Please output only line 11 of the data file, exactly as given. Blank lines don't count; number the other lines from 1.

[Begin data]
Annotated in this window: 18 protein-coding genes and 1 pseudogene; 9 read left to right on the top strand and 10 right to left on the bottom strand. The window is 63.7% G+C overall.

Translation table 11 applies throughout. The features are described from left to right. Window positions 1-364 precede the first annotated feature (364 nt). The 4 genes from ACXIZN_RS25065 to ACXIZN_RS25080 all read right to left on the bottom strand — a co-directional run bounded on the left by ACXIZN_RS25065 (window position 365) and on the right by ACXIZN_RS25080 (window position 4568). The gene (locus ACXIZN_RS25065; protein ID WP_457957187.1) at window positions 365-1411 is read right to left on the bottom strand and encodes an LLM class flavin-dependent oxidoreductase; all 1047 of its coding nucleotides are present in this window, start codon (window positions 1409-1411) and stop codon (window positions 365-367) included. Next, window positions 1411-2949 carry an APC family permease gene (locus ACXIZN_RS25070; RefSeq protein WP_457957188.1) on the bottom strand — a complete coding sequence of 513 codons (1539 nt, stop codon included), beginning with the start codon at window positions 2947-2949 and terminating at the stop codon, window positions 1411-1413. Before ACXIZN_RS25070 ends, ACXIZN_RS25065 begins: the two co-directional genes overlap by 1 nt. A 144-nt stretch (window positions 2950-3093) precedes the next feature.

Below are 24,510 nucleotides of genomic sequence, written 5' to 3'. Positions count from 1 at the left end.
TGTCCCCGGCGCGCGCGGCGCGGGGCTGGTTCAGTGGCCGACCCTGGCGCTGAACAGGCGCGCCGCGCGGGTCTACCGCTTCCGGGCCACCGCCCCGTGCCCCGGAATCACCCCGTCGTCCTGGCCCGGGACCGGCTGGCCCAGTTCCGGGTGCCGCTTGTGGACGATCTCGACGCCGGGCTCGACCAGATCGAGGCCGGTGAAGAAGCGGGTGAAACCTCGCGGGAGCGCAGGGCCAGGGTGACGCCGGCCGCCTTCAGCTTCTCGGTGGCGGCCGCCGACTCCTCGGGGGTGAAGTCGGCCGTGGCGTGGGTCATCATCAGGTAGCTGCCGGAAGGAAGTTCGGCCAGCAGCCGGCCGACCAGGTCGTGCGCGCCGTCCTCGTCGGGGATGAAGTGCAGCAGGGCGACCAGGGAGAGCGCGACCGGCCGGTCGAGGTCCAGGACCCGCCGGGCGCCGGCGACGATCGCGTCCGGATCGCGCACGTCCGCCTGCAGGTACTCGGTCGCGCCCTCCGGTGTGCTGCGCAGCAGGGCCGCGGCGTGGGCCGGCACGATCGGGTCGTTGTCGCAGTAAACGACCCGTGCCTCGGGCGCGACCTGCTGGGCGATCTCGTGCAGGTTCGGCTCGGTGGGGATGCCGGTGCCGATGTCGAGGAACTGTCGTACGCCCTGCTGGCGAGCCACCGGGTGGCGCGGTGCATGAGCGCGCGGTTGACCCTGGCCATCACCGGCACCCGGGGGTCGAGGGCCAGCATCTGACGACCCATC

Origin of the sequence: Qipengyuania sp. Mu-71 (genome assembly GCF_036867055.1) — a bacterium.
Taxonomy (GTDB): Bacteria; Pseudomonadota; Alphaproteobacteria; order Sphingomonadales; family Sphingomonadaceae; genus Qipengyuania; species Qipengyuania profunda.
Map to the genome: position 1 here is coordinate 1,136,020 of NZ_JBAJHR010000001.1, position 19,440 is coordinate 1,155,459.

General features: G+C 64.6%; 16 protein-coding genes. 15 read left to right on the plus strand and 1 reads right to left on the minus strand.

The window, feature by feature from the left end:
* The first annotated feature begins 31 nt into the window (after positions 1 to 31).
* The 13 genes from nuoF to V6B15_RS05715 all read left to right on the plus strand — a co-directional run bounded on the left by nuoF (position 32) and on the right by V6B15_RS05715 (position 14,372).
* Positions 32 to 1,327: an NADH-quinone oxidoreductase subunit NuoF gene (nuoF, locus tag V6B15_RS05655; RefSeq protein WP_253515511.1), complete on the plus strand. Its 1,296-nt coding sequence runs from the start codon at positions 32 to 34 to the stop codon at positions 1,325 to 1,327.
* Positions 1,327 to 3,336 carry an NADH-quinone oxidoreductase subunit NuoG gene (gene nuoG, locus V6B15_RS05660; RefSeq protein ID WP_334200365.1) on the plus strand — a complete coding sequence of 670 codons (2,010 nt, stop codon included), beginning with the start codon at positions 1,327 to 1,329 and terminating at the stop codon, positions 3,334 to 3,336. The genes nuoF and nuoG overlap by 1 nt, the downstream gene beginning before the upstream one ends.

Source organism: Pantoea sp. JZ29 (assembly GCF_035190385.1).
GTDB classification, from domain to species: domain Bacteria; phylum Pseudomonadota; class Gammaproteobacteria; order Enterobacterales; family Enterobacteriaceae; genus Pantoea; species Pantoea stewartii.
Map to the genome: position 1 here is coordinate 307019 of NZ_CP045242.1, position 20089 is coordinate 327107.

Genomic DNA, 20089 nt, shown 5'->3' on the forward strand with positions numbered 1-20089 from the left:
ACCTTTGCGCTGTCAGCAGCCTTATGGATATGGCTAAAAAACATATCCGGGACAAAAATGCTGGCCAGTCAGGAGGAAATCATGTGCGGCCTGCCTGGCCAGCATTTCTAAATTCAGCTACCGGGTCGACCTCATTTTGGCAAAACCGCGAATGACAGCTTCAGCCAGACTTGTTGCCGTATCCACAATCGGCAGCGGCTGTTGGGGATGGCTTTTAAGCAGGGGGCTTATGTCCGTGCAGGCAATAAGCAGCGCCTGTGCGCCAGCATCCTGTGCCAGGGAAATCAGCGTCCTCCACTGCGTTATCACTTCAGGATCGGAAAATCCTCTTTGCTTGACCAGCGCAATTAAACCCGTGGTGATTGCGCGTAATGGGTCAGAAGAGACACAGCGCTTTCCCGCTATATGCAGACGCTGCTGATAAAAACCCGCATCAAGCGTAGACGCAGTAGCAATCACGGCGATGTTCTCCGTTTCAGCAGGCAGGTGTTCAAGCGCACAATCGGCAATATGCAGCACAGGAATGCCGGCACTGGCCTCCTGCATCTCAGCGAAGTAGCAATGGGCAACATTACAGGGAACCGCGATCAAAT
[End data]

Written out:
* The 13 genes from nuoF to V6B15_RS05715 all read left to right on the plus strand — a co-directional run bounded on the left by nuoF (position 32) and on the right by V6B15_RS05715 (position 14,372).